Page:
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Publication numberUS3742994 A
Publication typeGrant
Publication dateJul 3, 1973
Filing dateOct 21, 1971
Priority dateOct 21, 1971
Publication numberUS 3742994 A, US 3742994A, US-A-3742994, US3742994 A, US3742994A
InventorsPensak P
Original AssigneeColgate Palmolive Co
Export CitationBiBTeX, EndNote, RefMan
External Links: USPTO, USPTO Assignment, Espacenet
Inflatable container
US 3742994 A
Abstract
An inflatable double walled container having inner and outer walls of plastic film and provided with an imperforate bottom wall. The container may be inflated to form a rigid self-supporting waste basket or garbage can and when filled may be deflated and have the open end sealed and thereafter disposed of in any convenient manner.
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Description  (OCR text may contain errors)

United States Patent [191 Pensak July 3, 1973' I 1 INFLATABLE CONTAINER I 3,044,515 7/1962 Eades 150/.5 ux [75] Inventor: Philip Pensak New Brunswick NJ. 2,449,440 6/1948 Alvarex ISO/.5 UX [73] Assignee: Colgatglalmolive Company, New Primary Examiner Donald R Norton York Attorney-Herbert S. Sylvester et al. [22] Filed: Oct. 21, 1971 7 An inflatable double walled container having inner and 150/1 32 outer walls of plastic film and provided with an imper- [58] Fie'ld 30 l 50/ 5 forate bottom wall. The container may be inflated to 48 190 l form a rigid self-supporting waste basket or garbage can and when filled may be deflated and have the open 5 6] References cued end sealed and thereafter disposed of in any convenient nner. UNITED STATES PATENTS ma 993,174 5/1911 Kidd 150/49 7 Claims, 6 Drawing Figures PATENTEOJUL3 ms INFLATABLE CONTAINER This invention relates to an inflatable double walled container and has for its primary object to provide a double walled plastic bag when inflated which will be self-supporting in an open standing position so that it can be used as a disposable waste basket or garbage can.

Various types of sheet plastic materials have been used as liners for garbage cans or waste baskets. However, these devices are not self-supporting, and heavy and relatively ugly garbage cans or waste baskets must be used for supporting the liners when receiving trash, garbage and the like refuse.

The present invention overcomes the disadvantages of the prior art disposable refuse containers by providing for a double walled construction that is inflatable so that the container becomes self-supporting and relatively rigid yet which, once filled, can be easily collapsed, have its mouth tied off, and used as a disposable refuse receptacle thereby eliminating the need for waste baskets or garbage cans.

Other objects of this invention reside in the provision of a self-supporting substantially leak-proof container for refuse that may be easily inflated, yet which has a construction which is relatively inexpensive to manufacture in mass production quantities, thereby permitting wide use and distribution.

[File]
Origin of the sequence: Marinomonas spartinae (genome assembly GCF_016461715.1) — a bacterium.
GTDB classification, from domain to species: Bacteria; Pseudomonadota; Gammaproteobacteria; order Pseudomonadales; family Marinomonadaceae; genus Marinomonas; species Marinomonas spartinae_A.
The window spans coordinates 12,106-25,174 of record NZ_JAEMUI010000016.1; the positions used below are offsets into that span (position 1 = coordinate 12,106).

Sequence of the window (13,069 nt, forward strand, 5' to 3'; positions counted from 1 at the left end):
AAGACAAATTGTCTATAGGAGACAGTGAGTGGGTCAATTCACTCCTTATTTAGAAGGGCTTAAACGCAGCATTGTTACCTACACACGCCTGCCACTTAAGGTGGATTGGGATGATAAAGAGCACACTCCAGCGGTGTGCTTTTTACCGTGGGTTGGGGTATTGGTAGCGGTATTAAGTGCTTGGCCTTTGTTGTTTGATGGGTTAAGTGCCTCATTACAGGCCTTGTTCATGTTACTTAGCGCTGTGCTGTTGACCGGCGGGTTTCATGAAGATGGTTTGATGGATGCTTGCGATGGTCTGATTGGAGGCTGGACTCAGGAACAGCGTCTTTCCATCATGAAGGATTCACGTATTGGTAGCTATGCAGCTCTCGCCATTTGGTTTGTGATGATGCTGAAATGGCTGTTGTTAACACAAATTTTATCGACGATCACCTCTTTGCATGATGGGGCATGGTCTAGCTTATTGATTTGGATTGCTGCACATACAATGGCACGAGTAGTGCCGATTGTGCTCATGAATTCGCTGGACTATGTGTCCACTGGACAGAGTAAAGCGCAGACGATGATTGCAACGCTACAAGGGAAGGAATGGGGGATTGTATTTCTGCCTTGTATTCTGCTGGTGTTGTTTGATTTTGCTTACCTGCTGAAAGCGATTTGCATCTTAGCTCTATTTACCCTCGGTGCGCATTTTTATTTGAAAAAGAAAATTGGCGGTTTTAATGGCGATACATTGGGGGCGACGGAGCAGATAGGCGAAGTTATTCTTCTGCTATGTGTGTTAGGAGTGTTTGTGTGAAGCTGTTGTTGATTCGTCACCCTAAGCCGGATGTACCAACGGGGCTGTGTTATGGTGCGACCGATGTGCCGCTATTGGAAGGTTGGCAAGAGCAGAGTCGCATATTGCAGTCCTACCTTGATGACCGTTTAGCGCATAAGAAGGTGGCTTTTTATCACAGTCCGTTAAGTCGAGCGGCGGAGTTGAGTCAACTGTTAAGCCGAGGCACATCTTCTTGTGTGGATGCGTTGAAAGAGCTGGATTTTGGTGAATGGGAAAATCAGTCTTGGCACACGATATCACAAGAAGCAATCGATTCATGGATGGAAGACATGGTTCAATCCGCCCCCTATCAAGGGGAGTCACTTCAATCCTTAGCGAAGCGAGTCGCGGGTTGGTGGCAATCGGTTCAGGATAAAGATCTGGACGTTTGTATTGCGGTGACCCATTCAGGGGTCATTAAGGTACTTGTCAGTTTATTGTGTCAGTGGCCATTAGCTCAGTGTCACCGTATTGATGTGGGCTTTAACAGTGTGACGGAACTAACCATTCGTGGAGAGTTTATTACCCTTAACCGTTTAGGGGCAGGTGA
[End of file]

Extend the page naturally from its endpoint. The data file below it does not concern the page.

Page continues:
These, together with the various ancillary objects and features of the present invention, which will become apparent as the following description proceeds, are attained by this inflatable container, preferred embodiments of which are illustrated in the accompanying drawing, by way of example only, wherein:

FIG. 1 is a side elevational view of a containerconstructed in accordance with the concepts of this invention, with parts broken away showing other parts in section;

FIG. 2 is an enlarged sectional detail view illustrating the means used for inflating the container;

FIG. 3 is a transverse sectional view taken along the plane of line 3-3 in FIG. 2;

FIG. 4 is a sectional detail view illustrating an alternate form of valve which may be used in conjunction with the invention;

FIG. 5 is a sectional detail view in an enlarged scale showing details of construction; and,

FIG. 6 is an elevational view showing the container after deflation when filled with refuse for disposal thereof.

With continuing reference to the accompanying drawing, wherein like reference numerals designate similar parts throughout the various views, reference numeral 10 generally designates a container constructed in accordance with the concepts of the present invention. The container 10 includes an inner wall 12 and an outer wall 14. The container 10 may be of any suitable shape such as cylindrical, oval, or box-like, but, as shown in FIG. 1, the inner wall 12 and the outer wall 14 are of a cylindrical configuration. The inner wall 12 and the outer wall 14 are secured together at the top 16 thereof as by heat welding or ultrasonic welding to form a top edge 18. A bottom wall 20 is provided which is of an imperforate configuration and has an integral flange 22 which is heat welded or otherwise united to the inner wall 12 and the outer wall 14 at the bottom 24 thereof forming a very strong bottom peripheral edge for the container.

The outer wall 14 has a bore 26 therein and a tube 28 surrounds the bore 26 in an air tight manner. The tube is provided with an inlet opening 30 therethrough and may be a tapered mouthpiece 32 for permitting air 34 to be blown into the space or chamber 36 between the inner wall 12 and the outer wall 14. A ball check valve including a spherical member 40, bypass slots 41, a spring 42, and a washer 44 may be provided for preventing loss of any of the air from the chamber 36.

As shown in FIG. 3, in lieu of the ball-type check valve assembly, a spring-type check valve assembly may be provided including springs 52, 54 which, when air is introduced into the mouthpiece in the direction of arrows 34, will move to the position shown in dotted lines but will spring to the position as shown in solid lines in FIG. 4 to prevent loss of air from the chamber 36.

One of the novel features of the invention is that the more air that is introduced into the space 36, the more rigid the container 10 becomes. The use of the inner wall 12 and the outer wall 14 also prevents seepage of liquid refuse after deflation should a slight tear happen to either the inner wall 12 or the outer wall 14.